If you want to take advantage of multiple cores, you need either multiple processes or multiple threads.

Threads

In general threaded code is difficult to write correctly (e.g. in CMPT 300). It's hard to test and debug. Interactions between threads can be unpredictable because each could start/​stop at any point because the OS decides to.

But, you don't have to do the hardest thing every time you use threads.

Threads

Thread safety is hard because a thread could be paused when it's in the middle of updating a data structure. Suppose you have multiple threads doing this on the same collection:

unsigned len = collection.size();
collection[len] = new_data;
collection.set_size(len + 1);

Thread #1 might be paused after the first line; thread #2 might do this whole fragment; then #1 resumes, overwriting the value #2 just wrote.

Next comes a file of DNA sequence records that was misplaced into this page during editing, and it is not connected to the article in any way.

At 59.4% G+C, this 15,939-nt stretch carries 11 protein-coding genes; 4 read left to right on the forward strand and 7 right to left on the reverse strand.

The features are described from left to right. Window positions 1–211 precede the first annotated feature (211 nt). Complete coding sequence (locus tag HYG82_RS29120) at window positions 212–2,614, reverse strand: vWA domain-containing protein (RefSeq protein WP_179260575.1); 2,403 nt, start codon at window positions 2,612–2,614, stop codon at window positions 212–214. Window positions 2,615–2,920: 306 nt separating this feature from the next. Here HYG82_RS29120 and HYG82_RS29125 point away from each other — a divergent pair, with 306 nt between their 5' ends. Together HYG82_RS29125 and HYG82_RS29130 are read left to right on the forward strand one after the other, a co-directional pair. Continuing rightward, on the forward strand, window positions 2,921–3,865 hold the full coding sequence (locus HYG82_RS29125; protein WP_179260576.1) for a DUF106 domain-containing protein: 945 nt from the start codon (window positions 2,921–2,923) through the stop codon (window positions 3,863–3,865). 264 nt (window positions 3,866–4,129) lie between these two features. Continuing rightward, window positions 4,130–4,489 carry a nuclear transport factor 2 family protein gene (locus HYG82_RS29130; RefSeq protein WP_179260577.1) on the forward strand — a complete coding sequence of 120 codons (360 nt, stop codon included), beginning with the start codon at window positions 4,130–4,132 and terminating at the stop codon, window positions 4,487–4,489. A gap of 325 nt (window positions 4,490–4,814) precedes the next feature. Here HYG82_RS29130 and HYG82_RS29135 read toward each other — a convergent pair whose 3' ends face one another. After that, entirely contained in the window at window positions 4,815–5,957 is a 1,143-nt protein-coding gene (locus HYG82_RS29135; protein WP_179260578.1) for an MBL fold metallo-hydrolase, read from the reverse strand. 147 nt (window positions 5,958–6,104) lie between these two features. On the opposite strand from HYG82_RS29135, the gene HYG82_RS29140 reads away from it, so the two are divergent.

Threads

So don't do that.

Threads are easy if you don't share any data between them. Threads are easy if you share data between them and don't modify it.

Multiple threads are hard if you are sharing data structures between them and modifying them. As soon as you start doing that, things are tricky.

Threads

Multiple threads are easy if you can guarantee that for each value/​object/​data structure/​whatever either:

  1. It is available to only one thread.
  2. It will not be modified by any thread.

If that's true, go for it: use threads all you want. (Single-threaded code is trivially case #1.)

If you need to modify something that's shared between threads, that's when you have to be careful.

Threads

One additional case where you can easily share something changeable: